Metacognitive practices help students become aware of their strengths and weaknesses as learners, writers, readers, test-takers, group members, etc. A key element is recognizing the limit of one’s knowledge or ability and then figuring out how to expand that knowledge or extend the ability. Those who know their strengths and weaknesses in these areas will be more likely to “actively monitor their learning strategies and resources and assess their readiness for particular tasks and performances” (Bransford, Brown, & Cocking, p. 67).
From: Vanderbilt University Center for Teaching - Metacognition at wp0.vanderbilt.edu/cft/guides-sub-pages/metacognition/
Metacognitive Thinking: Students will evaluate the effectiveness of a project plan or strategy to determine the degree of their improvement in knowledge and skills.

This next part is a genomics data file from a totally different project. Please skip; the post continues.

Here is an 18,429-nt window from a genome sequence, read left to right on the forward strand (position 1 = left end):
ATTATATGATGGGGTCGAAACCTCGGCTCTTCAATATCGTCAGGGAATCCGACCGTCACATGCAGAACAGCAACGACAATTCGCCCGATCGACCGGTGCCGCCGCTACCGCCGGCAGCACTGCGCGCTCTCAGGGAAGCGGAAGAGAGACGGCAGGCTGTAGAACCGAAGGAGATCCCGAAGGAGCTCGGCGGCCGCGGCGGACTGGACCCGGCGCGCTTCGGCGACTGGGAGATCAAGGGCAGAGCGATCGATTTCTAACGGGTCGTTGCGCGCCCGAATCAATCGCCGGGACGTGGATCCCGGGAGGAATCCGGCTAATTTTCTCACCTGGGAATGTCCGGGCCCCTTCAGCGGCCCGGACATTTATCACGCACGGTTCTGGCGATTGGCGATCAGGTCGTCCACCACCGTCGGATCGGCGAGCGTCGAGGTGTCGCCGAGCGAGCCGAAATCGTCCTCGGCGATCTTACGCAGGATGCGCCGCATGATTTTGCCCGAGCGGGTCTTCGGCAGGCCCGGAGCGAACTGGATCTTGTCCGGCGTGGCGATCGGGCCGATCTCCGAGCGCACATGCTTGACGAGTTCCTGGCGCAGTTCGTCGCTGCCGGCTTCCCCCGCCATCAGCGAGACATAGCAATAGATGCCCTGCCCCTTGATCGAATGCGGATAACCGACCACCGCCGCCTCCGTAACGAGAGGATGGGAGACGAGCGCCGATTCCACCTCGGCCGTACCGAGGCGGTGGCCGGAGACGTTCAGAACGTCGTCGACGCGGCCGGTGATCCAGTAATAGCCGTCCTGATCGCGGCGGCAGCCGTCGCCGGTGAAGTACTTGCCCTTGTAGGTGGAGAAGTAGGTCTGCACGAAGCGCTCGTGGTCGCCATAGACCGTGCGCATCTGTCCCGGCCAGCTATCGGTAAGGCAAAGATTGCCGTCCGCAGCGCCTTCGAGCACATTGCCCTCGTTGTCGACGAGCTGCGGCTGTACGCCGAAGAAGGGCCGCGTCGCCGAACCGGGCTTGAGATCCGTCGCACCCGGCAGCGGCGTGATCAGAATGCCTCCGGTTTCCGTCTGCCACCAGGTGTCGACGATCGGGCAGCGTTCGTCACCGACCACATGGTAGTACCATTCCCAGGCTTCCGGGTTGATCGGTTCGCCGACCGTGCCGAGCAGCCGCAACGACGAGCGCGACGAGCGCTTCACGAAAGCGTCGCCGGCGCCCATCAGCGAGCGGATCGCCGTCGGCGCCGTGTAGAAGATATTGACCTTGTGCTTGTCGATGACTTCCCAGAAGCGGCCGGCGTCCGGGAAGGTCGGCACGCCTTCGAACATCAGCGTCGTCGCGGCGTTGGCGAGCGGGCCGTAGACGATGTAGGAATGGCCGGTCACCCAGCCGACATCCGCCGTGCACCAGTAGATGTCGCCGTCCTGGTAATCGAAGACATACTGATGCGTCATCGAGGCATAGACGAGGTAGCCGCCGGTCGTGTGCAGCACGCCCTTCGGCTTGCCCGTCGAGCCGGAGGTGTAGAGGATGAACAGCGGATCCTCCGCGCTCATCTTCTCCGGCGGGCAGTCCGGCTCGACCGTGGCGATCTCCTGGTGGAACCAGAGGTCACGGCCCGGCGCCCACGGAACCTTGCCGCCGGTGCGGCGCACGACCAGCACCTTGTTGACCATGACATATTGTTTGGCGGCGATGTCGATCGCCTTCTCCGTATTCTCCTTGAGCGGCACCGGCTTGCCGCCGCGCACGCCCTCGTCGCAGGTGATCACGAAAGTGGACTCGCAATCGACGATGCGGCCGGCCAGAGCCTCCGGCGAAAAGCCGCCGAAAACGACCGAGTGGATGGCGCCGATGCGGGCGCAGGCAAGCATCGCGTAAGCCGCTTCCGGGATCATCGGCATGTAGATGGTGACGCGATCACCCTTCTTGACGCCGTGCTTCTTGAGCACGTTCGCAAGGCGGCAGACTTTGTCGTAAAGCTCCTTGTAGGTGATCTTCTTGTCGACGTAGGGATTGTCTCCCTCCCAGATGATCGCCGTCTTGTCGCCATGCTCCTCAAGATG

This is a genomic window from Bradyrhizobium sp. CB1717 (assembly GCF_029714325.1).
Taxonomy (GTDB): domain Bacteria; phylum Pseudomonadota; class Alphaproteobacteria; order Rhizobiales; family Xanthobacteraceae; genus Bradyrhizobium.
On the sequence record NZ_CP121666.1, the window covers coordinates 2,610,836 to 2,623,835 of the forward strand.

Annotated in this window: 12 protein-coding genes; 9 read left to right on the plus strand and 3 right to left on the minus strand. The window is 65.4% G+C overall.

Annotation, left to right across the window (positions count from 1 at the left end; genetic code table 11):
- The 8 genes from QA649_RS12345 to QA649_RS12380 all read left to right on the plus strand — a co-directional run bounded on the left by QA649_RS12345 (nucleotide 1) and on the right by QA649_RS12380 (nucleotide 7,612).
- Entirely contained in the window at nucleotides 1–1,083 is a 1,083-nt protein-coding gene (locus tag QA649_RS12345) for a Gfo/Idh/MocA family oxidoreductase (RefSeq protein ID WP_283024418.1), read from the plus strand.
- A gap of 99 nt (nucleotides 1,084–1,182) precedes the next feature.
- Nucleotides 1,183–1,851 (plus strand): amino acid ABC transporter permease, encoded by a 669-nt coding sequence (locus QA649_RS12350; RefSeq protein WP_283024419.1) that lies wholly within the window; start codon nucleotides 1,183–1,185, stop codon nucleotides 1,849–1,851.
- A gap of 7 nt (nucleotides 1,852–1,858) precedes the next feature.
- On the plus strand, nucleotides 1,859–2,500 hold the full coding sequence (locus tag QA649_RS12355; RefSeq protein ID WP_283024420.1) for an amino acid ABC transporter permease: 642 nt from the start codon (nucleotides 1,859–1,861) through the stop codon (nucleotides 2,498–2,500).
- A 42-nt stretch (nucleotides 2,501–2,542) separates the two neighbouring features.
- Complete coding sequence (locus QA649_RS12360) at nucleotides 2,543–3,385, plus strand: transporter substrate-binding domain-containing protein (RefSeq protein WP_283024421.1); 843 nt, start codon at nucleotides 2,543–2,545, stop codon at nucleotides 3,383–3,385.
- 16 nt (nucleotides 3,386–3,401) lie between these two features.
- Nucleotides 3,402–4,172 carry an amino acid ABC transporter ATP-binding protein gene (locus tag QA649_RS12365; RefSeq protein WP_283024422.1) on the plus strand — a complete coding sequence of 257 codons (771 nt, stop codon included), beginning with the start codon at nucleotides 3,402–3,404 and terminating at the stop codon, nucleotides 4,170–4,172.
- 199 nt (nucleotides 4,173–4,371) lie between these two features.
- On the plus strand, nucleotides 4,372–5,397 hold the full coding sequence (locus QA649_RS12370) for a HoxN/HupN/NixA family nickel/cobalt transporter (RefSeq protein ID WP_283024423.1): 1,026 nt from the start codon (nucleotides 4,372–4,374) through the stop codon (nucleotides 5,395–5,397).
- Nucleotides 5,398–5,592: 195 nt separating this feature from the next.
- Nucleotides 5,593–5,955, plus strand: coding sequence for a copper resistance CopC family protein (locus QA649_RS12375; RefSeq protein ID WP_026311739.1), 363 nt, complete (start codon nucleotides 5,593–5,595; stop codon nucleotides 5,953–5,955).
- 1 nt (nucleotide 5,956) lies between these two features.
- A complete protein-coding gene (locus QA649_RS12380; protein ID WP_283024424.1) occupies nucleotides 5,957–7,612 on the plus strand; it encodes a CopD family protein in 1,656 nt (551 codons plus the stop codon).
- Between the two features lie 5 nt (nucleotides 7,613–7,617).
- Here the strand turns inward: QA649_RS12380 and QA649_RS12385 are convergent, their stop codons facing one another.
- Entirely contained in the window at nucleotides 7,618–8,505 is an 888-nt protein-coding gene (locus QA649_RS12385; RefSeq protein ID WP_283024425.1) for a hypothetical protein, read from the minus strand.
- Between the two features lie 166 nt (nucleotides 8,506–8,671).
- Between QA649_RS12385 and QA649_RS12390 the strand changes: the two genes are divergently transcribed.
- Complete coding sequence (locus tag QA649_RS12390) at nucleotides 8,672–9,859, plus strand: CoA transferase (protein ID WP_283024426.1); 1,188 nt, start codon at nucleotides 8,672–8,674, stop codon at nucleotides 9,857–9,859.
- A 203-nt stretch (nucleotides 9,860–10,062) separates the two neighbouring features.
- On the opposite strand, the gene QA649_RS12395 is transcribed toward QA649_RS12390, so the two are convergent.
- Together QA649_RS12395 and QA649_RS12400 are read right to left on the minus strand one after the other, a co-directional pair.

Trait 1: Project Management: Evaluate the effectiveness of a project plan or strategy.
Trait 2: Self-evaluation: Evaluate improvement in knowledge and skills.
Credo Reference: Encyclopedia of Special Education: Metacognition - Entry from the Credo Reference Database about Metacognition.
Metacognitive Thinking: MU Learning Outcomes Supporting Documentation - Gives precise information about traits and performance levels expected of students learning to master this learning outcome.
The Top 5 Most Useful Metacognitive Strategies (as reported by our students) - Resource from Durham Tech with valuable strategies for metacognitive thinking.